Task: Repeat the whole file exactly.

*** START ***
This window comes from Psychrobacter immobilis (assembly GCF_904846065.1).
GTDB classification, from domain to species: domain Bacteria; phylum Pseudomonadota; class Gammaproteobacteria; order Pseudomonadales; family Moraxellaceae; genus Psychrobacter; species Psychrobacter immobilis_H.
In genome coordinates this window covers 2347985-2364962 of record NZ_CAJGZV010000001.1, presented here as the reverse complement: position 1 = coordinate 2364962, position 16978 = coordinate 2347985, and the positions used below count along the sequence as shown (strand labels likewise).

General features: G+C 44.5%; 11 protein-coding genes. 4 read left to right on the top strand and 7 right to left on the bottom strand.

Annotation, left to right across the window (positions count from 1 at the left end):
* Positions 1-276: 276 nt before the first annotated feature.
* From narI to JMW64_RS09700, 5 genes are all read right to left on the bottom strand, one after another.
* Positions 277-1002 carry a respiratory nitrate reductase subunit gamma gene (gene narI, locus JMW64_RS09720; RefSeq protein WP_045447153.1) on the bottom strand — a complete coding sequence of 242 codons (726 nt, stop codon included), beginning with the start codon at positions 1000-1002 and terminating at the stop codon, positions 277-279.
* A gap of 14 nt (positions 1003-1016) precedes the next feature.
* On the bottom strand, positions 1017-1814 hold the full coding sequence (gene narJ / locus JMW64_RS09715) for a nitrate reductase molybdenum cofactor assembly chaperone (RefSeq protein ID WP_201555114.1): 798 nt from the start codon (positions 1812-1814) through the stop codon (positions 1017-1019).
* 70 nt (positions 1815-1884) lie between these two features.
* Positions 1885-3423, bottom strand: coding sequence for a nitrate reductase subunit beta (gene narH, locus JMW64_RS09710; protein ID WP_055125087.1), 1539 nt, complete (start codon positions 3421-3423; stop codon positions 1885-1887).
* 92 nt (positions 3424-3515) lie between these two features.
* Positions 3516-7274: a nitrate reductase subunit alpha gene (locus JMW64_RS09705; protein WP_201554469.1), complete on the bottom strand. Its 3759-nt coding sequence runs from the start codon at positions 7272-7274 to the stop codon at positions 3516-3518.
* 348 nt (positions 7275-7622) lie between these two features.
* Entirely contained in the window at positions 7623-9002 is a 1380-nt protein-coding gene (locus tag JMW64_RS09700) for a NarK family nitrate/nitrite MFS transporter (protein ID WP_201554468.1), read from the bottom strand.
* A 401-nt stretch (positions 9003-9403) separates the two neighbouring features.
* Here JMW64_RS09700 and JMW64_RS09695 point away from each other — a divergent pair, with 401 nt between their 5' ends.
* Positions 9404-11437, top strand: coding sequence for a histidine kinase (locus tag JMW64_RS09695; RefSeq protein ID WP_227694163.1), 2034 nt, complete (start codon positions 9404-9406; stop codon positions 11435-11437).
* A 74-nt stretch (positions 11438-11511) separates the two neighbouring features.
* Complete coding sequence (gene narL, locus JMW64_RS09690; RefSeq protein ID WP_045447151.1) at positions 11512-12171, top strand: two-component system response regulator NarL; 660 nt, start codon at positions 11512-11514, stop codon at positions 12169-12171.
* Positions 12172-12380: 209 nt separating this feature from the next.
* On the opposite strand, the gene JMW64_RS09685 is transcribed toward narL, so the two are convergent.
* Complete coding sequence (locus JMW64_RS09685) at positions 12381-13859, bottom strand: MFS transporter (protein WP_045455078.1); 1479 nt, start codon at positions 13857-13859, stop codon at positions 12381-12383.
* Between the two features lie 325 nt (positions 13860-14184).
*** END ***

This window comes from Psychrobacter immobilis (assembly GCF_904846065.1).
GTDB classification, from domain to species: domain Bacteria; phylum Pseudomonadota; class Gammaproteobacteria; order Pseudomonadales; family Moraxellaceae; genus Psychrobacter; species Psychrobacter immobilis_H.
In genome coordinates this window covers 2347985-2364962 of record NZ_CAJGZV010000001.1, presented here as the reverse complement: position 1 = coordinate 2364962, position 16978 = coordinate 2347985, and the positions used below count along the sequence as shown (strand labels likewise).

General features: G+C 44.5%; 11 protein-coding genes. 4 read left to right on the top strand and 7 right to left on the bottom strand.

Annotation, left to right across the window (positions count from 1 at the left end):
* Positions 1-276: 276 nt before the first annotated feature.
* From narI to JMW64_RS09700, 5 genes are all read right to left on the bottom strand, one after another.
* Positions 277-1002 carry a respiratory nitrate reductase subunit gamma gene (gene narI, locus JMW64_RS09720; RefSeq protein WP_045447153.1) on the bottom strand — a complete coding sequence of 242 codons (726 nt, stop codon included), beginning with the start codon at positions 1000-1002 and terminating at the stop codon, positions 277-279.
* A gap of 14 nt (positions 1003-1016) precedes the next feature.
* On the bottom strand, positions 1017-1814 hold the full coding sequence (gene narJ / locus JMW64_RS09715) for a nitrate reductase molybdenum cofactor assembly chaperone (RefSeq protein ID WP_201555114.1): 798 nt from the start codon (positions 1812-1814) through the stop codon (positions 1017-1019).
* 70 nt (positions 1815-1884) lie between these two features.
* Positions 1885-3423, bottom strand: coding sequence for a nitrate reductase subunit beta (gene narH, locus JMW64_RS09710; protein ID WP_055125087.1), 1539 nt, complete (start codon positions 3421-3423; stop codon positions 1885-1887).
* 92 nt (positions 3424-3515) lie between these two features.
* Positions 3516-7274: a nitrate reductase subunit alpha gene (locus JMW64_RS09705; protein WP_201554469.1), complete on the bottom strand. Its 3759-nt coding sequence runs from the start codon at positions 7272-7274 to the stop codon at positions 3516-3518.
* 348 nt (positions 7275-7622) lie between these two features.
* Entirely contained in the window at positions 7623-9002 is a 1380-nt protein-coding gene (locus tag JMW64_RS09700) for a NarK family nitrate/nitrite MFS transporter (protein ID WP_201554468.1), read from the bottom strand.
* A 401-nt stretch (positions 9003-9403) separates the two neighbouring features.
* Here JMW64_RS09700 and JMW64_RS09695 point away from each other — a divergent pair, with 401 nt between their 5' ends.
* Positions 9404-11437, top strand: coding sequence for a histidine kinase (locus tag JMW64_RS09695; RefSeq protein ID WP_227694163.1), 2034 nt, complete (start codon positions 9404-9406; stop codon positions 11435-11437).
* A 74-nt stretch (positions 11438-11511) separates the two neighbouring features.
* Complete coding sequence (gene narL, locus JMW64_RS09690; RefSeq protein ID WP_045447151.1) at positions 11512-12171, top strand: two-component system response regulator NarL; 660 nt, start codon at positions 11512-11514, stop codon at positions 12169-12171.
* Positions 12172-12380: 209 nt separating this feature from the next.
* On the opposite strand, the gene JMW64_RS09685 is transcribed toward narL, so the two are convergent.
* Complete coding sequence (locus JMW64_RS09685) at positions 12381-13859, bottom strand: MFS transporter (protein WP_045455078.1); 1479 nt, start codon at positions 13857-13859, stop codon at positions 12381-12383.
* Between the two features lie 325 nt (positions 13860-14184).